The concept of “home” is always something that’s confused me. Not because my life is, or has been, unstable in any way – on the contrary, I had a pretty great childhood and lived in the same house from ages 5-18. It’s all the discussion about what home is that confuses me.
Home could be, quite literally, where you live. Your castle. I always try to make my apartments personal, hanging paintings or posters, displaying my video game collection and books, and I’m terrible about hoarding little things like stuffed animals and figurines. When people come over, they definitely get a sense of who I am – my kitchen is filled with gadgets, I have all of my video game systems proudly on display, and there are posters of things I like on the walls (framed, because I’m an adult and I can buy $8 frames at Wal-Mart instead of using push pins like some kind of animal).
But have you ever been somewhere and felt this feeling deep inside you like you belong there? It’s sort of like relief, like you’ve finally found where you’re supposed to be. I guess that could also be my inner dreamer, or my active imagination. It’s easy for me to picture myself living in other places. Of course I’ve thought about the usual things – Los Angeles, New York City – but I most often think about it in two places – Minnesota, and northern Michigan.
First, Minnesota. When I was in my early 20s, I went on a couple of road trips, all by myself. I drove up to Minnesota, because I had never been there, and I had friends there. When I first crossed from Iowa to Minnesota, of course I realized it was beautiful. There were signs for lakes every couple of miles, and everyone had this sort of laid-back attitude that reminds me of the nicer people in small-town Texas (you know, the ones that aren’t racist meth addicts). When I went to northern Minnesota, Duluth and the shores of Lake Superior to be specific, I had that feeling. When you drive up I-35 to get to Duluth, there’s this hill. It’s not very steep, but when you reach the top, you see Duluth below you, the famous bridge, and Lake Superior. I got so overwhelmed at that moment that I pulled over to one of those “viewing spots”, just to catch my breath.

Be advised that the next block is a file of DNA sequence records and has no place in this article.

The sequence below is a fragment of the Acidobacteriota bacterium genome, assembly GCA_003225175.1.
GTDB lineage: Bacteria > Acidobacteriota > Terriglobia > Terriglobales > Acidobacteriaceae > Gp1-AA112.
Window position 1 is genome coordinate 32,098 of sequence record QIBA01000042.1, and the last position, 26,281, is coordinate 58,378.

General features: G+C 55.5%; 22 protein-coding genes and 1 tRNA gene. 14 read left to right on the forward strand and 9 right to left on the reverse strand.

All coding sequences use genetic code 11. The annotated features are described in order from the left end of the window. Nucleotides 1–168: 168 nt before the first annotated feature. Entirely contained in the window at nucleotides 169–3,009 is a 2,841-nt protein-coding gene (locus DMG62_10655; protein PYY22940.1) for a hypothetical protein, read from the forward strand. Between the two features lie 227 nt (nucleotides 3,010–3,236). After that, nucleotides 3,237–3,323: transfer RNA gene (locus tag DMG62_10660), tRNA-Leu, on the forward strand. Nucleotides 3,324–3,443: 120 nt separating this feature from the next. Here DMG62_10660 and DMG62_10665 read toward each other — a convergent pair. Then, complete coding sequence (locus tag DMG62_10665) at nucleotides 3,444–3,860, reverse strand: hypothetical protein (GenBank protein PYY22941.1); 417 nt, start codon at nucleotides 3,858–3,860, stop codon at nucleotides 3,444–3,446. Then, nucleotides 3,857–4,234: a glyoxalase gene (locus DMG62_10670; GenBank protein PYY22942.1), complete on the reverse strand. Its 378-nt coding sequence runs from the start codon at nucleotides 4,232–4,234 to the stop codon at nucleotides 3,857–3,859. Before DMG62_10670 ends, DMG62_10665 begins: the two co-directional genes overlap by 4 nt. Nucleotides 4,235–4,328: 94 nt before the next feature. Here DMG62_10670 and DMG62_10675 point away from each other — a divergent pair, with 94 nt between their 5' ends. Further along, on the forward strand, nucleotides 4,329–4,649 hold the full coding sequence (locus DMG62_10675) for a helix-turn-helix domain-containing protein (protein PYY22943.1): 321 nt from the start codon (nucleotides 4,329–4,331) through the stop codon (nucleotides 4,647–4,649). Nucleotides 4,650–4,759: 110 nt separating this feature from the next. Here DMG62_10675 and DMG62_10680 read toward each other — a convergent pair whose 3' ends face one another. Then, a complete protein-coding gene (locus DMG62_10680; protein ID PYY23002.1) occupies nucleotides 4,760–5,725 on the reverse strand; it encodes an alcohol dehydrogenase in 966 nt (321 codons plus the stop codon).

I spent a few days there, just wandering the city and driving along the scenic route along Lake Superior. I ate pie from Betty’s, went fishing on Lake Vermilion, and went to the US Hockey Hall of Fame. I actually cried when I had to leave. I didn’t know anyone in Duluth or northern Minnesota, so I just wandered around and did my own thing, and it felt amazing.
Michigan is a little more complicated than that. My family lives there, so I can visit there a lot more often. My cousins two cute little houses in a small town. There’s nature everywhere – the only real road to get anywhere is US-31, a two lane highway that I’ve traversed from Petoskey all the way to Mackinaw City. My friend Steph and I will take the ferry out to Mackinac Island (I’ve always been confused as to why the city is Mackinaw, and the island is Mackinac – I’m sure there’s a reason that someone will enlighten me on), where there are no cars. We drink beer and eat whitefish dip at the Pink Pony, and make sure we sample fudge from every fudge shop on the island.
Steph and I have actually talked about opening a brewery/bakery up there. It’s just a joke (I think), but in actuality I’m not sure I would mind doing it. I’ve lived in the Dallas/Fort Worth area pretty much my whole life. Maybe a change would be nice. I don’t want to be one of those people that stays in one place forever. I travel a lot, and I intend to continue doing that – maybe that’s enough. Where I am now IS home, for sure, but maybe someday somewhere else can be home. Either that, or I’ll just travel and have multiple “homes”.